POLITICS

Acrobat encouraged after meeting Tourism Minister about Niagara Falls high wire

01/20/2012 11:57 EST | Updated 03/21/2012 05:12 EDT
TORONTO - The Niagara Parks Commission has been told to give American daredevil Nik Wallenda a second hearing on his proposal to walk over Niagara Falls on a high wire.

Ontario Tourism Minister Michael Chan suggested Friday the commission give Wallenda another chance to make his pitch for the international tightrope act over the world famous falls after the two met.

"I did phone the Niagara Parks Commission and talked to the chair and encouraged her to have a further conversation with Mr. Wallenda," Chan said in an interview.

"During the meeting I told Mr. Wallenda the same thing. I think his proposal is quite interesting."

Chan said he doesn't have the power to overrule the parks commission, but the minister added he was impressed by Wallenda's presentation.

"He’s really an interesting guy and passionate about what he’s doing, and he’s a person who does not easily give up," said Chan.

Wallenda emerged from the meeting to say he was encouraged and felt one step closer to getting permission for his 550-metre-long tightrope walk over the falls from the United States to Canada.

"I didn’t really expect a commitment today, which was really a preliminary meeting more about meeting minister Chan and explaining the entire process," Wallenda told reporters.

"I’m a positive person so all along I’ve thought it would happen, and we’re just at another step in the process."

The 32-year-old acrobat said the parks commission was having a busy day when he first sought approval for his high-wire act and he didn't have a chance to fully explain the economic benefits and built-in safety measures in his proposal.

"The meeting with the parks commission was very short, and I wasn’t able to really present everything in my case," said Wallenda.

"Maybe minister Chan saw a few things that they didn’t and heard some things that they didn’t have time to (hear)."

A study showed live television coverage of the tightrope walk, along with global media attention, could help generate a $120-million shot in the arm to the Niagara economy.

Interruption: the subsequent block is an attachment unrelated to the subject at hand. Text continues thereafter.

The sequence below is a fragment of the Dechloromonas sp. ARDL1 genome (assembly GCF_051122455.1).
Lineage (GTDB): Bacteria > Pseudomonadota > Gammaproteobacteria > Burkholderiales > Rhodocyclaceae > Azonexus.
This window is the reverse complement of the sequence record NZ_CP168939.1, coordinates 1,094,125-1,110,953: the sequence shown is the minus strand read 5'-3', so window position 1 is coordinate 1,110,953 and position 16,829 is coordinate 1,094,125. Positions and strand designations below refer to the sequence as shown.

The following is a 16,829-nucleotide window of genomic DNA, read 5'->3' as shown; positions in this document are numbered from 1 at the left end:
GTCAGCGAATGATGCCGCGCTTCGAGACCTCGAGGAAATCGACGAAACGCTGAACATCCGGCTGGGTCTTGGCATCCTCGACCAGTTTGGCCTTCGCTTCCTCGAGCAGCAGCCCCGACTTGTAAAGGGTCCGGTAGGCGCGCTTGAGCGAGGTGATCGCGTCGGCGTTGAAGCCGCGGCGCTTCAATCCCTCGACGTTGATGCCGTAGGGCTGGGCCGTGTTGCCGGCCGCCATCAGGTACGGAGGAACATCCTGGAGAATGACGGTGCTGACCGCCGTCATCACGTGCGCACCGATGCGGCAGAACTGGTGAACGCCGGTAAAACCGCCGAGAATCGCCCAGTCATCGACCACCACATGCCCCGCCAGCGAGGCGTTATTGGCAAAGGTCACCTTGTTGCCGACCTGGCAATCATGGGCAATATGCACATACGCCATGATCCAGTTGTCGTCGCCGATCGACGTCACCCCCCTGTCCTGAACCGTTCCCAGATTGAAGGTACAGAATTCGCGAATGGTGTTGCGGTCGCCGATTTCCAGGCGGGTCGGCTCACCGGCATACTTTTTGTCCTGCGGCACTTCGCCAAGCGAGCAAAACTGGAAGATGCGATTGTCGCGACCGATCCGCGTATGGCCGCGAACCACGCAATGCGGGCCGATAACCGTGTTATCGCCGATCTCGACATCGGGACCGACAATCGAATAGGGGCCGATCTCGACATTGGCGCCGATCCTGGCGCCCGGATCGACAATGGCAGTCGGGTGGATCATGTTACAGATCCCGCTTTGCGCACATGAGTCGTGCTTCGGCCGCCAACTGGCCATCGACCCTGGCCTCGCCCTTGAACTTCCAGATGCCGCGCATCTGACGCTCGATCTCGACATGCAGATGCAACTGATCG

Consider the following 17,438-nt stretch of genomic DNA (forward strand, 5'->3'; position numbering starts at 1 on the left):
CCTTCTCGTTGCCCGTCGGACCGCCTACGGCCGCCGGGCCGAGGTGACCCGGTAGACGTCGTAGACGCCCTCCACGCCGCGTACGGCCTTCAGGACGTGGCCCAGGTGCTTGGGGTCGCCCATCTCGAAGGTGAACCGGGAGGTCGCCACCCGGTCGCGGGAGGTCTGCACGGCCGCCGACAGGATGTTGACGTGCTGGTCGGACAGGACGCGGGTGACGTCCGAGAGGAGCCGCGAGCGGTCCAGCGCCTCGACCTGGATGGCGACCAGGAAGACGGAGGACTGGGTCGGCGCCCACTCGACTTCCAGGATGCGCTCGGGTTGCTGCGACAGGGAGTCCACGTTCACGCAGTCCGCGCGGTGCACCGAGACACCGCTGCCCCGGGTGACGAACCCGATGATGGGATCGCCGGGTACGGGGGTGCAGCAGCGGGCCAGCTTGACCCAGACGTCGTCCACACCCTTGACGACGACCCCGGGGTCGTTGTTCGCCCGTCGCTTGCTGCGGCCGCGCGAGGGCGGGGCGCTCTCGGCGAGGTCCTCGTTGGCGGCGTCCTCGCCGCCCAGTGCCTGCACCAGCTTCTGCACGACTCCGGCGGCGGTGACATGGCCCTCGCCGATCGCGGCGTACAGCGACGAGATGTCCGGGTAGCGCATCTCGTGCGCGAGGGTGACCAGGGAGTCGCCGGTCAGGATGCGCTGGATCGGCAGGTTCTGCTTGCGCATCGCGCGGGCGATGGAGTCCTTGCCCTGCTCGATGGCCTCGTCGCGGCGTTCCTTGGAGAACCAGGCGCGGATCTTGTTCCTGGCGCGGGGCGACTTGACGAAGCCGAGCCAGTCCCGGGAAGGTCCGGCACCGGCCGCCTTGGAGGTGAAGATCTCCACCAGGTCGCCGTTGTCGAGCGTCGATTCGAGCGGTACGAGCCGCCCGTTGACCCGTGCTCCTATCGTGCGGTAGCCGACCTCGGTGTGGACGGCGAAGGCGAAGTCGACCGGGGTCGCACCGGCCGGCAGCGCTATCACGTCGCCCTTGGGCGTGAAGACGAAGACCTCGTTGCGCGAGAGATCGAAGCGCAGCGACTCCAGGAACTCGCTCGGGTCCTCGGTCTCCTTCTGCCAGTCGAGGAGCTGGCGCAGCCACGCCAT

The commission should seriously reconsider its decision to reject Wallenda's proposal, said Niagara Falls Liberal backbencher Kim Craitor.

"The question simply is is this too big of an opportunity to turn down, and the answer, for me as the provincial member for Niagara Falls, is yes," said Craitor.

Wallenda, a seventh-generation descendent of the famous Flying Wallenda family of high-wire performers, bristled when the Niagara Falls tightrope walk was called a stunt.

"This is more of an artistic expression, something my family has done for over 200 years," he said.

"If it’s a stunt there’s a huge amount of risk to it, you know shooting out of a cannon over a building or something, whereas this is more of a science than a stunt."

Wallenda wants to run his tightrope, which is five centimetres in diameter, from the Goat Island lookout on the U.S. side of the Niagara River, across the Horseshoe Falls to a paved terrace below the visitor's centre on the Canadian side.

He has a backup plan to walk over the Niagara River between two points on the U.S.-side, but would prefer to walk from the U.S. into Canada to mark the 200th anniversary of the War of 1812.

"I think it makes sense with the celebration of 200 years of peace after the War of 1812 to tie that in between the two countries, to literally string the two countries together," said Wallenda.

"It just makes all the sense in the world."

New York Gov. Andrew Cumo signed legislation last year directing state park officials to allow Wallenda to walk across the Niagara Gorge.

A daredevil known as the "Great Blondin'' was the first to cross the gorge on a wire in 1859, but it's been more than 100 years since anyone has repeated the feat.

Wallenda's great-grandfather, Karl Wallenda, brought the family act to the United States from Germany in 1928, joining the Ringling Bros. and Barnum & Bailey Circus.

Two members of the Flying Wallendas were killed and a third paralyzed while attempting their famous seven-person pyramid on a high wire in Detroit in 1962.

A year later, Karl Wallenda's sister-in-law died in a fall, and in 1978 Wallenda himself was killed attempting a walk between two buildings in Puerto Rico.